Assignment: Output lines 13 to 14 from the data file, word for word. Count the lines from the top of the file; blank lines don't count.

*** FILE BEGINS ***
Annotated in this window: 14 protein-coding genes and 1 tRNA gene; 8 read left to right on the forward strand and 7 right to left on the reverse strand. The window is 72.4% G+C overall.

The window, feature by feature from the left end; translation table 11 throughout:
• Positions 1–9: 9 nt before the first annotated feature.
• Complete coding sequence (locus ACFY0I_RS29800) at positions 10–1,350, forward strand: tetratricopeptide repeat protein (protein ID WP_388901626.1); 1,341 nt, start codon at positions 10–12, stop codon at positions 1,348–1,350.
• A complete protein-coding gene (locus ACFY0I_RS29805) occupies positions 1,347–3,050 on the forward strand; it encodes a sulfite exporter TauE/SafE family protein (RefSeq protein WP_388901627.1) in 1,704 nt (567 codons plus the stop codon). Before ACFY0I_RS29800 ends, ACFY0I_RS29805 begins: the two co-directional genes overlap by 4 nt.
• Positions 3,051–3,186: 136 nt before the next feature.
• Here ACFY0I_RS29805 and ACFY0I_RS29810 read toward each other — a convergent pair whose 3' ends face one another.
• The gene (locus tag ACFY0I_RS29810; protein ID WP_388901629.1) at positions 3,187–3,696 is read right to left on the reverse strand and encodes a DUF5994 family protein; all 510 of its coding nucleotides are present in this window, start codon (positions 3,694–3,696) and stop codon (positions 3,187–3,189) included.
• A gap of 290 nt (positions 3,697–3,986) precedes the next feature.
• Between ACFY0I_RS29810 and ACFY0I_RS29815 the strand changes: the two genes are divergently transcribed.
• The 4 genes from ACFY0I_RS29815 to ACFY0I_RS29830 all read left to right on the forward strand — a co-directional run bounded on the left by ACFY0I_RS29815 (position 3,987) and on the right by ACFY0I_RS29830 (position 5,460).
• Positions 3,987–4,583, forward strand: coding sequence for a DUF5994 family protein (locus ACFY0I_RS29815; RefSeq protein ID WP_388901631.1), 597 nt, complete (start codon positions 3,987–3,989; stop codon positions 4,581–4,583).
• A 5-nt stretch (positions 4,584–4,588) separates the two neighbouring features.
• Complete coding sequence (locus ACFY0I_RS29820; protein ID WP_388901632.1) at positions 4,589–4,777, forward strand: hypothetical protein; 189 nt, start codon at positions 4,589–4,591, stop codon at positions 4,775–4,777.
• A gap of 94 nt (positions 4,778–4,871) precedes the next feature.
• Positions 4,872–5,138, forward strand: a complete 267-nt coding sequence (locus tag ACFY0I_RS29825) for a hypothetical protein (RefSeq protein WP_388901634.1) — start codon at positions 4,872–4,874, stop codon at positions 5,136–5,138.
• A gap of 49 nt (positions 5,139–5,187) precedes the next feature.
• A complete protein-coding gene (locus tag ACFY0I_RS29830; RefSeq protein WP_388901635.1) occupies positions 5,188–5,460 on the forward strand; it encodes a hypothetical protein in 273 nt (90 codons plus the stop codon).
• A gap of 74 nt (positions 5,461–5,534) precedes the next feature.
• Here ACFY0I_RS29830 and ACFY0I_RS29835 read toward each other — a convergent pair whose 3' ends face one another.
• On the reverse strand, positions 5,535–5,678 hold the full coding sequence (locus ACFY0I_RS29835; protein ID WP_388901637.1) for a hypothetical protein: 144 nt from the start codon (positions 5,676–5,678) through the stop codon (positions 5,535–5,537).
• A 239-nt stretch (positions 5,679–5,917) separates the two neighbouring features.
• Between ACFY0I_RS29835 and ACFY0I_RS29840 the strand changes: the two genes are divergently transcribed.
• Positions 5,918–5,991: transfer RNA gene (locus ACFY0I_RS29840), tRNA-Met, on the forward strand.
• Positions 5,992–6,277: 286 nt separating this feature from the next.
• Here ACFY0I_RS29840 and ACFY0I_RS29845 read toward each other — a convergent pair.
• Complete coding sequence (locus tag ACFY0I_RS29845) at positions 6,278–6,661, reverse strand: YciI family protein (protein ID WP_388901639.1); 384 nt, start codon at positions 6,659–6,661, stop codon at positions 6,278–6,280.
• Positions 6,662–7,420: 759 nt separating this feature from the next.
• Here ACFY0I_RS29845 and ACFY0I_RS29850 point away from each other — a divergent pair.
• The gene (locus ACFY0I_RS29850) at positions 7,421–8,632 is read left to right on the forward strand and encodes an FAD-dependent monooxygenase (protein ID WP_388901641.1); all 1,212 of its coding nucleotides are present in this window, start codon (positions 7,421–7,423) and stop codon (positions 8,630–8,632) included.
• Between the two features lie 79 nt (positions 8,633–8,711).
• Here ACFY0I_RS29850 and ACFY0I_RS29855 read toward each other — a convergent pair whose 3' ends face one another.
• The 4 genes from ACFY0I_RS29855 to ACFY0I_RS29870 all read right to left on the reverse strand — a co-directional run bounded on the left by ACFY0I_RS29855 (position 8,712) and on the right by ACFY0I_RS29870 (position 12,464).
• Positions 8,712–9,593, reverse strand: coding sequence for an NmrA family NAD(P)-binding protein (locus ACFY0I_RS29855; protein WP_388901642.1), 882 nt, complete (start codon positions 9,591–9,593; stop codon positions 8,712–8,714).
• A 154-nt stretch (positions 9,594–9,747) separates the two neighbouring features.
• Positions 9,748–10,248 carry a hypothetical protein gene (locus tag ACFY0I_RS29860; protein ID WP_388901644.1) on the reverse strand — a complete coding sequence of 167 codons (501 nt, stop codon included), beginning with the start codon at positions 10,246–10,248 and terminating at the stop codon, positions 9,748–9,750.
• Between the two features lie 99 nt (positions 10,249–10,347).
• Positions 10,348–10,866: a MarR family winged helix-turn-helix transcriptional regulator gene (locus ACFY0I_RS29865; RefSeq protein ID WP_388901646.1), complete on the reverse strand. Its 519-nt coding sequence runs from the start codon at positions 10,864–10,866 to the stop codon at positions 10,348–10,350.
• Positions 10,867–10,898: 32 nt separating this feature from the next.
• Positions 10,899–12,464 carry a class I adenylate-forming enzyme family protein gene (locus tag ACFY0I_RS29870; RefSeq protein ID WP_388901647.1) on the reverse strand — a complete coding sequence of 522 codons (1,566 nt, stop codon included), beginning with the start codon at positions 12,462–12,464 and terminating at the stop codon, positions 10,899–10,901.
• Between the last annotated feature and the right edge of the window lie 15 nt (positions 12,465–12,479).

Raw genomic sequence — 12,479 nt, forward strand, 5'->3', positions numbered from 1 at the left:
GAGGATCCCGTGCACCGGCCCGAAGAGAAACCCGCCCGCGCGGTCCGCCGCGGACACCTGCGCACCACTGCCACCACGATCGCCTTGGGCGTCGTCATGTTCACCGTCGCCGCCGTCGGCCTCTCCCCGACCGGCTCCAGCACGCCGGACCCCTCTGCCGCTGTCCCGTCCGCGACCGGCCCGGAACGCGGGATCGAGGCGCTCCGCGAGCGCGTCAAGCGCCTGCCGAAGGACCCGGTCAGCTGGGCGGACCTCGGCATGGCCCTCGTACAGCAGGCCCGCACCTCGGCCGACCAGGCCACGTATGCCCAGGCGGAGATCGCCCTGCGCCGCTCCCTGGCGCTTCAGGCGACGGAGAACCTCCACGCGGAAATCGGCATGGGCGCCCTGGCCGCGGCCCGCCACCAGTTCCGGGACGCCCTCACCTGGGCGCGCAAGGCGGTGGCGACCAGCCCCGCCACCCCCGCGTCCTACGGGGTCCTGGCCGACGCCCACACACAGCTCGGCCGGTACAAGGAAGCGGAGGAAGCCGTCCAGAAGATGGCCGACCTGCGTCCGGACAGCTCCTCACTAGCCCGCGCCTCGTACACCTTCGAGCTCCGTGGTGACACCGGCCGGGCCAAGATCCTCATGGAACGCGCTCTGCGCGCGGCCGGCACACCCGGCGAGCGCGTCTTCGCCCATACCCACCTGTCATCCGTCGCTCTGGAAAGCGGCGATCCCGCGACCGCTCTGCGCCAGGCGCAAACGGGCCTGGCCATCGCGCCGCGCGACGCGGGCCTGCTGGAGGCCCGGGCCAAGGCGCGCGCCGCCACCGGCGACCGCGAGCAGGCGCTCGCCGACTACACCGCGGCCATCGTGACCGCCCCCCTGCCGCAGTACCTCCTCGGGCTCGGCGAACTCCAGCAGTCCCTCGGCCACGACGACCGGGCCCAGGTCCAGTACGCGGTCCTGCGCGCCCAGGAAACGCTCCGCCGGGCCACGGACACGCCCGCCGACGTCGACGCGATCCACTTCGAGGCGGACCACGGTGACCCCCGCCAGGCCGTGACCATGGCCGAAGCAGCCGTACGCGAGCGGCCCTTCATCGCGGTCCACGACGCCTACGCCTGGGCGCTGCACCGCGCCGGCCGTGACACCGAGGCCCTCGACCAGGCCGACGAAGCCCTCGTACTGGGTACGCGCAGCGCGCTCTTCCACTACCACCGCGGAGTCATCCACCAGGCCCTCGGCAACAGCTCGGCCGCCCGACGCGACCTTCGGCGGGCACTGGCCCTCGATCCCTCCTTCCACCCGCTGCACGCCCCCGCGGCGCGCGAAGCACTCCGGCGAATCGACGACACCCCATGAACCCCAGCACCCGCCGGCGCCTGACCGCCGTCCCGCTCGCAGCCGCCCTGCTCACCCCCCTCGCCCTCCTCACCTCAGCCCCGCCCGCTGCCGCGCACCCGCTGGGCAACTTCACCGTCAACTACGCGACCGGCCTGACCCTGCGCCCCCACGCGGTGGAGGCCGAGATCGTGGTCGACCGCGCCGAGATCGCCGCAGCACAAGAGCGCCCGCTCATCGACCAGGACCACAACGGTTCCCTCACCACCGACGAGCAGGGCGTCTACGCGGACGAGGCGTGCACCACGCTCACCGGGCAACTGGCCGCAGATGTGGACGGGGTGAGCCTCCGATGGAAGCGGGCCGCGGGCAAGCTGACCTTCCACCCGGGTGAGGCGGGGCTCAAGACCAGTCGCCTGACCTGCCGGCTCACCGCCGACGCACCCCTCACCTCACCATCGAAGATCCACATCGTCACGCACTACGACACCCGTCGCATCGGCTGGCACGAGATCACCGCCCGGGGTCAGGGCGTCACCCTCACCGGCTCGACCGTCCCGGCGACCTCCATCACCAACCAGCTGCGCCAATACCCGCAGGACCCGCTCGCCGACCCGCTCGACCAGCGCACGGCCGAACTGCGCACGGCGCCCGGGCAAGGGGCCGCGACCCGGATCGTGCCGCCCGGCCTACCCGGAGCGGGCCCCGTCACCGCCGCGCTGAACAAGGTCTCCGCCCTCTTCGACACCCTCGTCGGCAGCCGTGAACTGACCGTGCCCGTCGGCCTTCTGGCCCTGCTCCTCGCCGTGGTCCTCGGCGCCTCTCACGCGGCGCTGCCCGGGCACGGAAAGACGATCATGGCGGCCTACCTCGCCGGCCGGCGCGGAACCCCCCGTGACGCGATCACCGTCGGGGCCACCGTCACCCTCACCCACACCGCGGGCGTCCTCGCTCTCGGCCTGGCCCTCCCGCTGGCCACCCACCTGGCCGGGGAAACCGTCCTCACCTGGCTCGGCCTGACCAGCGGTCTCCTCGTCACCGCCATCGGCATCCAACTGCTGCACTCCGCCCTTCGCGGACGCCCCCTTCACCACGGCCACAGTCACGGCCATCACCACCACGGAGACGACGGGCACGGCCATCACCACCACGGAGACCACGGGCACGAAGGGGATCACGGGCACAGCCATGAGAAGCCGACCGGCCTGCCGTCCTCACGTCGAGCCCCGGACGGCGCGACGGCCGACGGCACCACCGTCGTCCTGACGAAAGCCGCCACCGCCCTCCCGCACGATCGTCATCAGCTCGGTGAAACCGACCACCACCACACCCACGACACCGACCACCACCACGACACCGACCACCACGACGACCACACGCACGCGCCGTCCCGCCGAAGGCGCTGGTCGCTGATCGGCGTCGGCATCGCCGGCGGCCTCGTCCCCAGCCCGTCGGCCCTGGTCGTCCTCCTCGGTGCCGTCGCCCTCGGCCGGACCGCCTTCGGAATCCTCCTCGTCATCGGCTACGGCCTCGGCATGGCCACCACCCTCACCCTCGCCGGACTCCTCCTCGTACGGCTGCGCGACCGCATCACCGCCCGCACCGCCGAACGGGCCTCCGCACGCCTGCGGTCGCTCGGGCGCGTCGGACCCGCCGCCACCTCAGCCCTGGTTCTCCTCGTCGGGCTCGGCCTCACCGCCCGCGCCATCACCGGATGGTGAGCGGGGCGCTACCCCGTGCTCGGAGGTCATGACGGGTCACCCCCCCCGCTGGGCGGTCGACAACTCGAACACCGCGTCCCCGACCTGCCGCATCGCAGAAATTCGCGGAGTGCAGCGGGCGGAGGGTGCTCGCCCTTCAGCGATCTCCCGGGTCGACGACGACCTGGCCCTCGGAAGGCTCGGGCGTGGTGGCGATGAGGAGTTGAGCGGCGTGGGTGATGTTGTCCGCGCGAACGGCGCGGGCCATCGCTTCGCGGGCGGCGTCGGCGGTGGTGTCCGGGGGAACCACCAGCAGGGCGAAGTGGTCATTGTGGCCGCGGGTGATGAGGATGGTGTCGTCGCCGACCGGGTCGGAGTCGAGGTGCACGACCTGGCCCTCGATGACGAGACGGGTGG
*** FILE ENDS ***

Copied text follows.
• A 5-nt stretch (positions 4,584–4,588) separates the two neighbouring features.
• Complete coding sequence (locus ACFY0I_RS29820; protein ID WP_388901632.1) at positions 4,589–4,777, forward strand: hypothetical protein; 189 nt, start codon at positions 4,589–4,591, stop codon at positions 4,775–4,777.